By Scott Valentine
Corporal William Charles Henry Reeder sent dozens of letters to his parents about his Civil War experience. A keen observer, Reeder and his comrades in the 20th Indiana Infantry happened to be at Newport News, Va., during two historic naval engagements. On March 8, 1862, the Indianans rescued wounded Union sailors from the wooden warships Cumberland and Congress after the successful attack by the rebel ironclad Virginia.
The next day, Reeder bore witness to the duel between the Virginia and the Union’s first ironclad, the Monitor. Here’s what Reeder wrote of the seminal naval encounter:
“Sunday morning came and all was still. As soon as the fog cleared away, we could see the two boats that came from Yorktown and the water tiger, as we call the Merrimac [Virginia], steaming up at Sewell’s Point, making down for us for another mix, and she got it, too, for the Ericsson battery [Monitor] was there.
“I will tell you what she looks like. It looks like a long board with a hogshead setting on it. She is a large boat covered with iron, sunk so that all you can see is the little tower on top that has the guns in and they are worked by steam. They revolve round and, when the one comes up that is loaded, they get the range and let her go. As soon as the Merrimac came in range, they commenced on her from the battery and from the Minnesota. They fired thick and fast, almost every shot counted. They did good work for a gunboat of that kind.
“The Ericsson battery put me in mind of a little feist after a large dog, nipping him every time he turned. It kept turning around and peppered in on all sides.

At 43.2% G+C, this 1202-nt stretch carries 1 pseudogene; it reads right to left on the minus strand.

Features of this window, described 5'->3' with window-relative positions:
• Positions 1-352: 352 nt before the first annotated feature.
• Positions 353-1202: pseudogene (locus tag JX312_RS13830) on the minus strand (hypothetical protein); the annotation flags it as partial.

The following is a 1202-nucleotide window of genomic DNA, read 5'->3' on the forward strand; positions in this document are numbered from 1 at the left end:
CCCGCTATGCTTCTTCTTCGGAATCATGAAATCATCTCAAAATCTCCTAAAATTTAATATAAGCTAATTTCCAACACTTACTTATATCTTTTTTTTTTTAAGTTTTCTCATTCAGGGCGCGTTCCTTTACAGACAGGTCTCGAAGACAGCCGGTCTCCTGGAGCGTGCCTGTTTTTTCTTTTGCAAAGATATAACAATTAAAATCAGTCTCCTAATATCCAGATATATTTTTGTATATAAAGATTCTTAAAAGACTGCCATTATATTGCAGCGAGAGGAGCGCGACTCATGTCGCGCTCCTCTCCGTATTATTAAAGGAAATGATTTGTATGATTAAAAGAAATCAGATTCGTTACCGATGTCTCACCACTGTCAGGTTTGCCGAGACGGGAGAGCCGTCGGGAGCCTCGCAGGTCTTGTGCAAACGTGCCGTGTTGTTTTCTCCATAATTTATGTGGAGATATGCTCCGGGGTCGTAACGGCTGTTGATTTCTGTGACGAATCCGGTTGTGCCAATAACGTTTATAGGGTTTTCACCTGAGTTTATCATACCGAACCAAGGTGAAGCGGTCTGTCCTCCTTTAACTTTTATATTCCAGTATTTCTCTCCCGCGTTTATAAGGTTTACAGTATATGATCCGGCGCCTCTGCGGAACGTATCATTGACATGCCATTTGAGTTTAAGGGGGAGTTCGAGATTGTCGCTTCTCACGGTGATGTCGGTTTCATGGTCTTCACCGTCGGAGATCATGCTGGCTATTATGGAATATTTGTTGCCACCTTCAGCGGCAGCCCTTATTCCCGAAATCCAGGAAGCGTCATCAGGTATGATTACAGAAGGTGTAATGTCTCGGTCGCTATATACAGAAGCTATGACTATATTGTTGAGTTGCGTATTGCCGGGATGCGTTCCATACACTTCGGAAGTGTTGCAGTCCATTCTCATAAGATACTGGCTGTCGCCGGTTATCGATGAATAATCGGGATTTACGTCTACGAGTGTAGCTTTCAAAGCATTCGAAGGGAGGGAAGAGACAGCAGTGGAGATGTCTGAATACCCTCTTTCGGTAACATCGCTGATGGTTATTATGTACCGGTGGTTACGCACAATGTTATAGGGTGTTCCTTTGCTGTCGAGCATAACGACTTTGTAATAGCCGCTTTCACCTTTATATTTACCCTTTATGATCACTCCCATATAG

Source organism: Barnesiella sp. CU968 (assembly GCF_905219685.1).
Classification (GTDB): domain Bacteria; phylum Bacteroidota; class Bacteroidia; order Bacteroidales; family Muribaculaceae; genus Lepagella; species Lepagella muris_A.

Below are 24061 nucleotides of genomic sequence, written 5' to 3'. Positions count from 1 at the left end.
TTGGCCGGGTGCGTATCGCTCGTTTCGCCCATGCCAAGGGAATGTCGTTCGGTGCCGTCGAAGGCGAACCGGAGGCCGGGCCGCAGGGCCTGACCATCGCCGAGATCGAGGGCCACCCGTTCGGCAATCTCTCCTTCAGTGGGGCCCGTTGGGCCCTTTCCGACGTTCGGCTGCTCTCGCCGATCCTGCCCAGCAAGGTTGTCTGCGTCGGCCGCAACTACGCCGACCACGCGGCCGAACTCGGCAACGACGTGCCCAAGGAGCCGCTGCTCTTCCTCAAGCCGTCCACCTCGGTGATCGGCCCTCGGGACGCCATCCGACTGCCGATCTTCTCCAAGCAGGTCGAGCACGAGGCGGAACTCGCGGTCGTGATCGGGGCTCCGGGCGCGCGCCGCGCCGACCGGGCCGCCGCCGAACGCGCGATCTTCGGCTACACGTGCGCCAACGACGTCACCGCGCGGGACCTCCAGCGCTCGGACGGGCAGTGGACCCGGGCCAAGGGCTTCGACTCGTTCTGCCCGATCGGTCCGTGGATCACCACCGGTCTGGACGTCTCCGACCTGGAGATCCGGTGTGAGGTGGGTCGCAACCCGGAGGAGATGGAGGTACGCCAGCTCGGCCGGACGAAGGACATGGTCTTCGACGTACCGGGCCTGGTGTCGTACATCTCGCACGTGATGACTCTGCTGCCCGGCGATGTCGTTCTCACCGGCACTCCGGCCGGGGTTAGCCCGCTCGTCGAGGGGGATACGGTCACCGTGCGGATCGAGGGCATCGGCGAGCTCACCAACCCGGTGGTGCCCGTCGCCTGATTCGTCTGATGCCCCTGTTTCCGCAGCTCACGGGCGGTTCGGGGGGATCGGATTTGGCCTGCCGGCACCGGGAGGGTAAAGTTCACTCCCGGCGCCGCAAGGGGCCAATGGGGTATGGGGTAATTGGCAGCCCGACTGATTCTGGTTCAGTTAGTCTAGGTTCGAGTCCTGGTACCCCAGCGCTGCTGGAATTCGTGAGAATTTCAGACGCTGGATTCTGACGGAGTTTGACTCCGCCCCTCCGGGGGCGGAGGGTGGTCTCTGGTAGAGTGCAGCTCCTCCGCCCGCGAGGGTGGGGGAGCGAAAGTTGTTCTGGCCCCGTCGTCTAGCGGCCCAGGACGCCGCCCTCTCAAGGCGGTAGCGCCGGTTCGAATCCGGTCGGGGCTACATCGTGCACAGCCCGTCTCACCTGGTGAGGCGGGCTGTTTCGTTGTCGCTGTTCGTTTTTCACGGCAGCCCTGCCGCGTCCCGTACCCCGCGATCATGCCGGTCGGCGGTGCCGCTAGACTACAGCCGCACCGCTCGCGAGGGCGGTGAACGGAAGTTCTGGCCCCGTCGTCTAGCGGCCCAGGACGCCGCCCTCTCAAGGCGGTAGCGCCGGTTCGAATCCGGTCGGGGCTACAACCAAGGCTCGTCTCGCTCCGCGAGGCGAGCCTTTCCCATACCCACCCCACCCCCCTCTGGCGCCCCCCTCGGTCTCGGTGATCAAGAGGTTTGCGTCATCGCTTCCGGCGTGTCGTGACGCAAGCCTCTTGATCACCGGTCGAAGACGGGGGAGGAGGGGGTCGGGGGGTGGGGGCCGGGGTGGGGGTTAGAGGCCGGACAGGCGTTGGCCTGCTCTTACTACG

“We have to say that we licked them. The report is that the Merrimac was considerably damaged from our guns. For my part, I do not see how it could be otherwise. Continual pounding will wear out anything. I tell you she is pretty well pecked up, for the Minnesota gave her broadside after broadside and the battery was playing on her all the time. It is my opinion that she went home crippled, but how long she will stay in I cannot tell.
“I wish we could have had them on land where we could have had a fair chance at them.
Reeder had his fair chance three months later at the Battle of Oak Grove. In its first major fight, the 20th suffered 125 casualties, including Reeder, who numbered among the wounded. He recovered and served out his three-year enlistment. After mustering out, he returned to his home in Peru, Ind., and a job as a cabinetmaker. He later worked on the railroads. He lived a long life, dying in 1932 at age 92. He outlived two wives. Four children survived him.
Scott Valentine is a MI Contributing Editor.
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